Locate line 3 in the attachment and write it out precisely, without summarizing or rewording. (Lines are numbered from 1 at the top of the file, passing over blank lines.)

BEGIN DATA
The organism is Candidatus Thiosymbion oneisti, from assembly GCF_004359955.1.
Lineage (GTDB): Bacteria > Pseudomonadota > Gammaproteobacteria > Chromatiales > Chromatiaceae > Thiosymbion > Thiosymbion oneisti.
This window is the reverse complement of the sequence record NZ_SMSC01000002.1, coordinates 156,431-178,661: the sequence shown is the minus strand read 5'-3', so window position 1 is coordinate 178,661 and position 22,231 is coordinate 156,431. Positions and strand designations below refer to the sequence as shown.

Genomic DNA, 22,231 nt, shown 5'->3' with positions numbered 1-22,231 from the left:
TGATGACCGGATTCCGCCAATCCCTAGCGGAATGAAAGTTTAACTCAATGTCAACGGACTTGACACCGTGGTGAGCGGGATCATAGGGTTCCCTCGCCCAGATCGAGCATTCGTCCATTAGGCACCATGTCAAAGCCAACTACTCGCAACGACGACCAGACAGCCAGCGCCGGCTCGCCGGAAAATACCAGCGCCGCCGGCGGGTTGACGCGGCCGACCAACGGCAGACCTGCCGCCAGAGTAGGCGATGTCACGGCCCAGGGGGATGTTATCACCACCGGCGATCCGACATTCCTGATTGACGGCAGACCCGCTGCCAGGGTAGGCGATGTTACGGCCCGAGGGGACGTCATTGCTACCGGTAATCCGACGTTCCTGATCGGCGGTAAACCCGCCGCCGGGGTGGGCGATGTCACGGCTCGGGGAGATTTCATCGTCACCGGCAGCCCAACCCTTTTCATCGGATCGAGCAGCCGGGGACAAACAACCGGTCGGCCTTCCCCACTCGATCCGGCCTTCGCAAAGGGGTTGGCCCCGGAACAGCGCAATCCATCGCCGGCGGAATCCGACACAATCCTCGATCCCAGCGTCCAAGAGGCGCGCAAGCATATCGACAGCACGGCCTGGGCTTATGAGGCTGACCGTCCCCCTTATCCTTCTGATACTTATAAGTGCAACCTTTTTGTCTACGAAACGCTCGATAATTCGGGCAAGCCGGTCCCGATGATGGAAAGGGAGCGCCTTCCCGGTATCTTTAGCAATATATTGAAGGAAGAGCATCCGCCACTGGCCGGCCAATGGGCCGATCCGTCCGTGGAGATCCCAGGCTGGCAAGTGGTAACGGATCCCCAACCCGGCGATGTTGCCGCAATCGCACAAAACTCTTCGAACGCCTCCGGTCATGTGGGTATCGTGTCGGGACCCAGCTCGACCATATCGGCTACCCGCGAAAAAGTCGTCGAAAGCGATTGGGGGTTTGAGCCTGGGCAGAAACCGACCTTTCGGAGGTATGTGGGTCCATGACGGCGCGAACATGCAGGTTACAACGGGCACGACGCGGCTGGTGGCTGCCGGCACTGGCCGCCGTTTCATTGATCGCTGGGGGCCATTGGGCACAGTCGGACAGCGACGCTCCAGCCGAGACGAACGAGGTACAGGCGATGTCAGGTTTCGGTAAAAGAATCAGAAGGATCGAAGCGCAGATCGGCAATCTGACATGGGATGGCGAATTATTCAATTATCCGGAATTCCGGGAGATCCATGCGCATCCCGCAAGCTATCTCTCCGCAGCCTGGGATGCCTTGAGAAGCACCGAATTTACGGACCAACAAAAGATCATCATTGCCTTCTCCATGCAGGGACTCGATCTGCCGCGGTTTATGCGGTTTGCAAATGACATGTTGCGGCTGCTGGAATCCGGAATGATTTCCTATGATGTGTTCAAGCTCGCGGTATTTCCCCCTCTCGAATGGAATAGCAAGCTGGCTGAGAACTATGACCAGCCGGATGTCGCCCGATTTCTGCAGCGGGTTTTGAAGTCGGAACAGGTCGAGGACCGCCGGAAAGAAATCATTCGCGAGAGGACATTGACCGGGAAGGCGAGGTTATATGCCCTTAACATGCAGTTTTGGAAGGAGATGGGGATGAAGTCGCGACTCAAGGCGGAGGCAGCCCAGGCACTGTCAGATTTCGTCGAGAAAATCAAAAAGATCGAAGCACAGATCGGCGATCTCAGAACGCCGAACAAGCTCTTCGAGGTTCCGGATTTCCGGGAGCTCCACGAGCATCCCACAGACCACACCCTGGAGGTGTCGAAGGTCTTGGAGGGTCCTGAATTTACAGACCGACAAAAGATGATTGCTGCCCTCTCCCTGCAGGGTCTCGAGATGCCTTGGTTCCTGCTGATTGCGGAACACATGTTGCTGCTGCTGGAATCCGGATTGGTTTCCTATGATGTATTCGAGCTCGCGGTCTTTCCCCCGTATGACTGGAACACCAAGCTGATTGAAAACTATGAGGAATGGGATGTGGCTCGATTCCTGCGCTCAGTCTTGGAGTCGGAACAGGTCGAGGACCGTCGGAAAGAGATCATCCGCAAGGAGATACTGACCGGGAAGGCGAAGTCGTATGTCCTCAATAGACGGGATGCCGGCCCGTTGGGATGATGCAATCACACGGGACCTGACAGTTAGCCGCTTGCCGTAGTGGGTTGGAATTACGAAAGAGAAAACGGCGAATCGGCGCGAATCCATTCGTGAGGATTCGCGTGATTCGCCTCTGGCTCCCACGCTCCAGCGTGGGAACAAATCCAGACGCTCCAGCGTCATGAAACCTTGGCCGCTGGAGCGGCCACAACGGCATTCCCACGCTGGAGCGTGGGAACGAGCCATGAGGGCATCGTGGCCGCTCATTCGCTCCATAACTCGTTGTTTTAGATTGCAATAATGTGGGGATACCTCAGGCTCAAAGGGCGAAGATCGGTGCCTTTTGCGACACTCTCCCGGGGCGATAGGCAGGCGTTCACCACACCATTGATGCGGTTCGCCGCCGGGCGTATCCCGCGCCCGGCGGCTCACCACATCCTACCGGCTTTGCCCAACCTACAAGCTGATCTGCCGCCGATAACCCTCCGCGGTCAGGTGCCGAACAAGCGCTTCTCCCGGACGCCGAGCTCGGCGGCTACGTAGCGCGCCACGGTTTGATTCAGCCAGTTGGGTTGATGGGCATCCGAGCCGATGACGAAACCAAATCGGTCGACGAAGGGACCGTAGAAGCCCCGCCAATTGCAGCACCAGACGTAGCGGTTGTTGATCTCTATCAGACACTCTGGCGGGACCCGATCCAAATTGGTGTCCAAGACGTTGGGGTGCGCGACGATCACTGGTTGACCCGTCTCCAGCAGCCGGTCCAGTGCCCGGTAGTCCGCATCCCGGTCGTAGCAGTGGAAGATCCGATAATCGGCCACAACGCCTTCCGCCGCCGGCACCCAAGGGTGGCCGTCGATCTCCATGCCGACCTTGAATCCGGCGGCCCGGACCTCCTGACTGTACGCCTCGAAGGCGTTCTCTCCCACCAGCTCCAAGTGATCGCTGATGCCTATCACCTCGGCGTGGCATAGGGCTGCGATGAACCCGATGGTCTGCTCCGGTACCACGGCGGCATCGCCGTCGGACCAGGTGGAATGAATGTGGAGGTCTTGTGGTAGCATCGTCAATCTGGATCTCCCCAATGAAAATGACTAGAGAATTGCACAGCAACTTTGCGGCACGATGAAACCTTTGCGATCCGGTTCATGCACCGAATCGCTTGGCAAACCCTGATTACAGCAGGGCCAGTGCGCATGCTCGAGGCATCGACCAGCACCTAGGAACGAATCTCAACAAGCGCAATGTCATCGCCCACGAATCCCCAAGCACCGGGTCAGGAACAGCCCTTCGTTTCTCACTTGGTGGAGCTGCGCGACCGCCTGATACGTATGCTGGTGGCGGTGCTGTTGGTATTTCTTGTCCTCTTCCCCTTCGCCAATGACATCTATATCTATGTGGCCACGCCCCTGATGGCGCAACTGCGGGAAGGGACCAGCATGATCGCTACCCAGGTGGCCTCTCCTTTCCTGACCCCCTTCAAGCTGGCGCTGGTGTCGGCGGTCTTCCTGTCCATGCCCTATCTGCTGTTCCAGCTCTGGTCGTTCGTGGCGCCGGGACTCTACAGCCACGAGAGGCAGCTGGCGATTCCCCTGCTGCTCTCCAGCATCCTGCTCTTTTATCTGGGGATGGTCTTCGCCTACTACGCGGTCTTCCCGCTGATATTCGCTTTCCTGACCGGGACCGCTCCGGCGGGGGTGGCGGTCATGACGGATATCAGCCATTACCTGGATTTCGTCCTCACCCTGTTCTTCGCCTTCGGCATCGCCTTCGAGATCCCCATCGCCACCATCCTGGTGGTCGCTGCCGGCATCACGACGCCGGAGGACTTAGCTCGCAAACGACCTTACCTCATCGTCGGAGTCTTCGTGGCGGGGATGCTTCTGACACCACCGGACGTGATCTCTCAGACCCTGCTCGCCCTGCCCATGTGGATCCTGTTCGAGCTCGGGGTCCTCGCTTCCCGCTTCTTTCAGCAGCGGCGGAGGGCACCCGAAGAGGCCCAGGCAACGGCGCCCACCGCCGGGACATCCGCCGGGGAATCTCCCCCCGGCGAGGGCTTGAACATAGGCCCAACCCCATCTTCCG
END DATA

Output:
This window is the reverse complement of the sequence record NZ_SMSC01000002.1, coordinates 156,431-178,661: the sequence shown is the minus strand read 5'-3', so window position 1 is coordinate 178,661 and position 22,231 is coordinate 156,431. Positions and strand designations below refer to the sequence as shown.